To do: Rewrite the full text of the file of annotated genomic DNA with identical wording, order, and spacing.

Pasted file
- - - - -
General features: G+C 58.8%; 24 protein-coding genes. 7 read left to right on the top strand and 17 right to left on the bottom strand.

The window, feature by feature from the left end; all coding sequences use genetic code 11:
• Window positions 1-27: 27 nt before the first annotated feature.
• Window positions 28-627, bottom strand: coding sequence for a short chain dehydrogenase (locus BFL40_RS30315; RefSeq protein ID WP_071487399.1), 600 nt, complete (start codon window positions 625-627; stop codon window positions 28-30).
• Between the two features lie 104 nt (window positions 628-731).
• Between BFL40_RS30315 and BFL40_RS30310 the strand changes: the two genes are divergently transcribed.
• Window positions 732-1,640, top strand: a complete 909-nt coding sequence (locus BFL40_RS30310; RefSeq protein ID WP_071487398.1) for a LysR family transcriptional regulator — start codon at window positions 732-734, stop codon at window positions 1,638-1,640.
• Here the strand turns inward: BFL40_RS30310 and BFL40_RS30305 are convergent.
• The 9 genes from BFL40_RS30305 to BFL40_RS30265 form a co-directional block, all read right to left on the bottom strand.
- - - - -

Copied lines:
General features: G+C 58.8%; 24 protein-coding genes. 7 read left to right on the top strand and 17 right to left on the bottom strand.

The window, feature by feature from the left end; all coding sequences use genetic code 11:
• Window positions 1-27: 27 nt before the first annotated feature.
• Window positions 28-627, bottom strand: coding sequence for a short chain dehydrogenase (locus BFL40_RS30315; RefSeq protein ID WP_071487399.1), 600 nt, complete (start codon window positions 625-627; stop codon window positions 28-30).
• Between the two features lie 104 nt (window positions 628-731).
• Between BFL40_RS30315 and BFL40_RS30310 the strand changes: the two genes are divergently transcribed.
• Window positions 732-1,640, top strand: a complete 909-nt coding sequence (locus BFL40_RS30310; RefSeq protein ID WP_071487398.1) for a LysR family transcriptional regulator — start codon at window positions 732-734, stop codon at window positions 1,638-1,640.
• Here the strand turns inward: BFL40_RS30310 and BFL40_RS30305 are convergent.
• The 9 genes from BFL40_RS30305 to BFL40_RS30265 form a co-directional block, all read right to left on the bottom strand.